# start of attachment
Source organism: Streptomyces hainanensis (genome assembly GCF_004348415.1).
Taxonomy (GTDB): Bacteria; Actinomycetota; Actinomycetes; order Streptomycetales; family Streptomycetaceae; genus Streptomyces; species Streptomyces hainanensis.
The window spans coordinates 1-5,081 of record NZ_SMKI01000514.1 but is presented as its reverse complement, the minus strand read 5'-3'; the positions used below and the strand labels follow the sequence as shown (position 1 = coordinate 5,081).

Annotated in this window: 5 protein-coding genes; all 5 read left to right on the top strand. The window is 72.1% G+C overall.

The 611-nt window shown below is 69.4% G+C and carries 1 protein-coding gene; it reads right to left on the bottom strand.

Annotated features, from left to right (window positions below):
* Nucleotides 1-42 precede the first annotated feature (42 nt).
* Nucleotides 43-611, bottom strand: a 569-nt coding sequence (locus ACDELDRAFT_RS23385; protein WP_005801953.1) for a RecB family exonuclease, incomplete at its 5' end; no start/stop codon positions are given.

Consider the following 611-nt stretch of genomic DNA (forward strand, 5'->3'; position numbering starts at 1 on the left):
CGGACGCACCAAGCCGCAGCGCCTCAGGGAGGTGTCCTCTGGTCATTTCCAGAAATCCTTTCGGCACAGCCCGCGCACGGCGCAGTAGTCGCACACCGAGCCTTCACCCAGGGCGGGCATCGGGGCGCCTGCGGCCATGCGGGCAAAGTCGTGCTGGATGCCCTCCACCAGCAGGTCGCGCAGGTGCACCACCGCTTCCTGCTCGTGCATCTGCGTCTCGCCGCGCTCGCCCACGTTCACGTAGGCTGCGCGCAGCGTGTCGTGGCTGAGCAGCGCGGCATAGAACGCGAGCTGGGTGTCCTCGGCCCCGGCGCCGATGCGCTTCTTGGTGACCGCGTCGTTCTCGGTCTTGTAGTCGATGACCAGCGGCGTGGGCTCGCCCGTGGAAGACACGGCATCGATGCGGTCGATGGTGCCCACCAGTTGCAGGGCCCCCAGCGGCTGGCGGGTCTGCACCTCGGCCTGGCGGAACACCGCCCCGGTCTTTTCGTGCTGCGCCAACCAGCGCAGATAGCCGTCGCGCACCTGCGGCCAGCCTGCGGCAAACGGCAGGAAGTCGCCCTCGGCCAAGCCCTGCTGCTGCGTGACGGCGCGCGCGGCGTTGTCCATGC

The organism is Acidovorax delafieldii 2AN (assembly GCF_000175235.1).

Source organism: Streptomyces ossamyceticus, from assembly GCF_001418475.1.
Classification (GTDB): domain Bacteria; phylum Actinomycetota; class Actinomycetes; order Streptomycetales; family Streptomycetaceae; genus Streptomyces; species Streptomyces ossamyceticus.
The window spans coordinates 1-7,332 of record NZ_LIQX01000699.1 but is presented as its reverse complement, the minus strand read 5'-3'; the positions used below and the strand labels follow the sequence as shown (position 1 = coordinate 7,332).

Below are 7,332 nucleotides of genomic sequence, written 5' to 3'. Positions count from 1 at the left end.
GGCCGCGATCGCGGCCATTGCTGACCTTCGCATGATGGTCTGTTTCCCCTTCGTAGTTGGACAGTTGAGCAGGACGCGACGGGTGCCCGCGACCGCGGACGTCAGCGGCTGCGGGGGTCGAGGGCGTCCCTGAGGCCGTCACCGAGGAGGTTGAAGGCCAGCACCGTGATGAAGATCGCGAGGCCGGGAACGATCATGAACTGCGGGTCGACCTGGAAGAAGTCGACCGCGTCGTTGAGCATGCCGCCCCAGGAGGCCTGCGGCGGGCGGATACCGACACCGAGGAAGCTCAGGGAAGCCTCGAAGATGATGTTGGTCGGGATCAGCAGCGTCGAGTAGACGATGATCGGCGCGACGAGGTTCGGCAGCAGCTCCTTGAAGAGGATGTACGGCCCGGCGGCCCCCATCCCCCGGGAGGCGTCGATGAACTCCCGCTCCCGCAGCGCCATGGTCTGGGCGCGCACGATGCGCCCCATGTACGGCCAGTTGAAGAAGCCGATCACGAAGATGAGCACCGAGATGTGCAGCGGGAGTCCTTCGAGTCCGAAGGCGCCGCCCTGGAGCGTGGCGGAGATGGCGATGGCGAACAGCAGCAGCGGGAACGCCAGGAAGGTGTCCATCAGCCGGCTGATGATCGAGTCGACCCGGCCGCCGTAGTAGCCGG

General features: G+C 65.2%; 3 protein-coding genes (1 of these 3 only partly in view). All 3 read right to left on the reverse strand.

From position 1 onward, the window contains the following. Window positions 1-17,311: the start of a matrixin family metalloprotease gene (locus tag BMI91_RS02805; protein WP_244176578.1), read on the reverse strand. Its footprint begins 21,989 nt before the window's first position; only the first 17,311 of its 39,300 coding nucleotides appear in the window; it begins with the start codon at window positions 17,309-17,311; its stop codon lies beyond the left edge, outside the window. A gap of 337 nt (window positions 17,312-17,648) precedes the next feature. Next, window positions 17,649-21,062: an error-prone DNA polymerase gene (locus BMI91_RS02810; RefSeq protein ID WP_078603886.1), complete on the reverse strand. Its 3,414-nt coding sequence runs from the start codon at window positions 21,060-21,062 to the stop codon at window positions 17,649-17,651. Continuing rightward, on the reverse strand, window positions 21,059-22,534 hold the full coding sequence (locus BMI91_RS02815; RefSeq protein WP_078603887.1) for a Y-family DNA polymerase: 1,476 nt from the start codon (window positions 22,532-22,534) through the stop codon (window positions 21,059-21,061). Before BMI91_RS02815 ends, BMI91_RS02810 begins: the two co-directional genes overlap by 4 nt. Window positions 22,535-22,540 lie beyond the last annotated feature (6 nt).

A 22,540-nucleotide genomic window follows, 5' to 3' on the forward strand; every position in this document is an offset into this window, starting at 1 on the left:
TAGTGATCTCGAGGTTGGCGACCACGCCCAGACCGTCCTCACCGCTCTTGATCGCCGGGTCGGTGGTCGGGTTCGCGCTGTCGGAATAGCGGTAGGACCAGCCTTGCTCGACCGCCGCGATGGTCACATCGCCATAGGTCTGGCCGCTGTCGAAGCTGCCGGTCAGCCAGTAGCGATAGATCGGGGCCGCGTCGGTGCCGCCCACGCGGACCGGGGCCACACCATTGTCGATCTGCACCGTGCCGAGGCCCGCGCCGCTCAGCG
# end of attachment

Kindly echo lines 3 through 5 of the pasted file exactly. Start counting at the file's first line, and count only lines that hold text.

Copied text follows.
The window spans coordinates 1-5,081 of record NZ_SMKI01000514.1 but is presented as its reverse complement, the minus strand read 5'-3'; the positions used below and the strand labels follow the sequence as shown (position 1 = coordinate 5,081).

Annotated in this window: 5 protein-coding genes; all 5 read left to right on the top strand. The window is 72.1% G+C overall.

The 611-nt window shown below is 69.4% G+C and carries 1 protein-coding gene; it reads right to left on the bottom strand.